I was put in a Women's ward where I was given my first dose of insulin. I can remember vividly my parents' first visit and my mother's anxious face as she walked down the ward, with one enormous white chrysanthemum in her hand. She had expected to see me prone and white and half dead, not sitting up and a picture of health.
I had a lesson on how insulin burnt up the sugar and produced energy, so that I could return to my former activities, and before long I was doing my own injections. I stayed in hospital for three weeks. The Sunday before I was discharged, my parents were asked to come to the diabetic kitchen to witness me doing my insulin and explaining what I was eating and how it had to be calculated. My mother did not see the injection, having passed out, and she told Sister Wheeler that she would never understand the diet. Sister replied "Don't worry about it. She knows, so give her what she tells you". Such confidence was well founded, as my mother never got the hang of it, and I used to write out the amount of potato etc. before I went to school, and my mother would weigh it up before serving it.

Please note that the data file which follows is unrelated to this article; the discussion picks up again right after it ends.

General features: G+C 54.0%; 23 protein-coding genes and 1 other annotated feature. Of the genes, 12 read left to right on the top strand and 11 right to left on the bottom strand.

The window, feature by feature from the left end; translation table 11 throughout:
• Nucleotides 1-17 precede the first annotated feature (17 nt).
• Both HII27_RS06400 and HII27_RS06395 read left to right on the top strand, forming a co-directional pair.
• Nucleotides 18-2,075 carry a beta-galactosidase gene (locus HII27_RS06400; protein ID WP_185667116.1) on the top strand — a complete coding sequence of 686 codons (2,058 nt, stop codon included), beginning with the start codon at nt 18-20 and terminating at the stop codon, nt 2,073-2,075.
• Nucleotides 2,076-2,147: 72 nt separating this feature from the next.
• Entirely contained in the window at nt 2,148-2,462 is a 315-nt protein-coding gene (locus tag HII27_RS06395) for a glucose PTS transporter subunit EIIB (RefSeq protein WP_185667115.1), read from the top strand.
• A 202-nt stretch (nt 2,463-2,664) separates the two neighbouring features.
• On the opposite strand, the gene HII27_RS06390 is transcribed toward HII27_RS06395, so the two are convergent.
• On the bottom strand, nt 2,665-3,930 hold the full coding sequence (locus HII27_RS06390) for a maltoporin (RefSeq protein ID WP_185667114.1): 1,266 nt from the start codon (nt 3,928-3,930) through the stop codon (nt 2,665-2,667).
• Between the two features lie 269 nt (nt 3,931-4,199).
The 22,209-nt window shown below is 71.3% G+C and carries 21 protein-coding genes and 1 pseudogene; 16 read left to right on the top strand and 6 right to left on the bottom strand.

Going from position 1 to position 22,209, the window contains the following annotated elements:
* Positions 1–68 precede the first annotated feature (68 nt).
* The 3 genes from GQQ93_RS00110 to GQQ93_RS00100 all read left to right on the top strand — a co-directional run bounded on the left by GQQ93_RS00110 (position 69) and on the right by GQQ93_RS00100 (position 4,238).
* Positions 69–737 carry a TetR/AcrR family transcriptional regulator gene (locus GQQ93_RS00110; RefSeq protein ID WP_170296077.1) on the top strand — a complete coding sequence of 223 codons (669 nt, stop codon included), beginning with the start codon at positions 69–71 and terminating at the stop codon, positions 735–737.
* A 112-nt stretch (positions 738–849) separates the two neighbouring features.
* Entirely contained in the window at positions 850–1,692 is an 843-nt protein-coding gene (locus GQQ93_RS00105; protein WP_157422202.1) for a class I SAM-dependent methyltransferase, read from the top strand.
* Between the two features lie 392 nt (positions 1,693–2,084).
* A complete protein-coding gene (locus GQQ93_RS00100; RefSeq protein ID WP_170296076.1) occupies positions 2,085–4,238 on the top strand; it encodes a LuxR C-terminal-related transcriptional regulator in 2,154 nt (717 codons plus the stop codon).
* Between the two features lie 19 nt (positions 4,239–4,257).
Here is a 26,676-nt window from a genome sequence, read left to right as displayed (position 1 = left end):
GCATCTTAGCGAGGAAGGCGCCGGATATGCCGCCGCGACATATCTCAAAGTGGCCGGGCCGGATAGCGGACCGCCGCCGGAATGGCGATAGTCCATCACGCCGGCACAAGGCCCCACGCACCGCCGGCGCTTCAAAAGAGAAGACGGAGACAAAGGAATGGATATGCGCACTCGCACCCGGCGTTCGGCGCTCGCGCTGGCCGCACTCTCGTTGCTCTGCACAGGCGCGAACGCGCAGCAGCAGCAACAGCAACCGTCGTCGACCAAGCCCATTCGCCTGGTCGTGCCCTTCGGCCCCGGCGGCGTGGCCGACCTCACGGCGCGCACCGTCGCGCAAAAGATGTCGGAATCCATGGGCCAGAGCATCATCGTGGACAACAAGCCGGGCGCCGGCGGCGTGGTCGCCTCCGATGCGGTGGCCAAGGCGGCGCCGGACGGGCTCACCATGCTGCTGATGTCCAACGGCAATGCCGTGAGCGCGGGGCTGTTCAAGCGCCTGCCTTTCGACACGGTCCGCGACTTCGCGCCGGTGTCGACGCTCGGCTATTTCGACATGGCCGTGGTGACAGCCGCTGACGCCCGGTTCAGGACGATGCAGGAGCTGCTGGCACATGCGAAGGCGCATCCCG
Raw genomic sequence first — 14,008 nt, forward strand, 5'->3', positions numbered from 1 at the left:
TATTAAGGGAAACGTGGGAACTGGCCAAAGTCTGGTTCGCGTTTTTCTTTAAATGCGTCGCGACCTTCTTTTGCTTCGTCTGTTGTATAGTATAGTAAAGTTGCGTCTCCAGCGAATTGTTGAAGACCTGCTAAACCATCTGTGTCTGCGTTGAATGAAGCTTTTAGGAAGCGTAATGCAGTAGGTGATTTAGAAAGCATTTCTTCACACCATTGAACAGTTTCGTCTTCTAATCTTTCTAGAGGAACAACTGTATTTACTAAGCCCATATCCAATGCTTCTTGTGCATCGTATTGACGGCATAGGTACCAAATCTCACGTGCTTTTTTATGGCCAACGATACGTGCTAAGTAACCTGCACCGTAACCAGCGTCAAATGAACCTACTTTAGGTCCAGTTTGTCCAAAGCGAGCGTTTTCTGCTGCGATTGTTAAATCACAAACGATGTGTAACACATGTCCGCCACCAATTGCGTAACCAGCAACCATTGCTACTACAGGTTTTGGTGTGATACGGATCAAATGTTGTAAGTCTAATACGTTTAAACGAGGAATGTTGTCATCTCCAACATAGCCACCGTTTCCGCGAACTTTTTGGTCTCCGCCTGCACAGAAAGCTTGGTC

They bought all the necessary equipment from King's when I was discharged, including a very solid metal syringe case which I used constantly until it became redundant with the advent of U100 insulin, and also a copy of RD Lawrence's book "A Diabetic ABC". I also had a marvellous pair of German-made scales which would weigh up to 2lbs."
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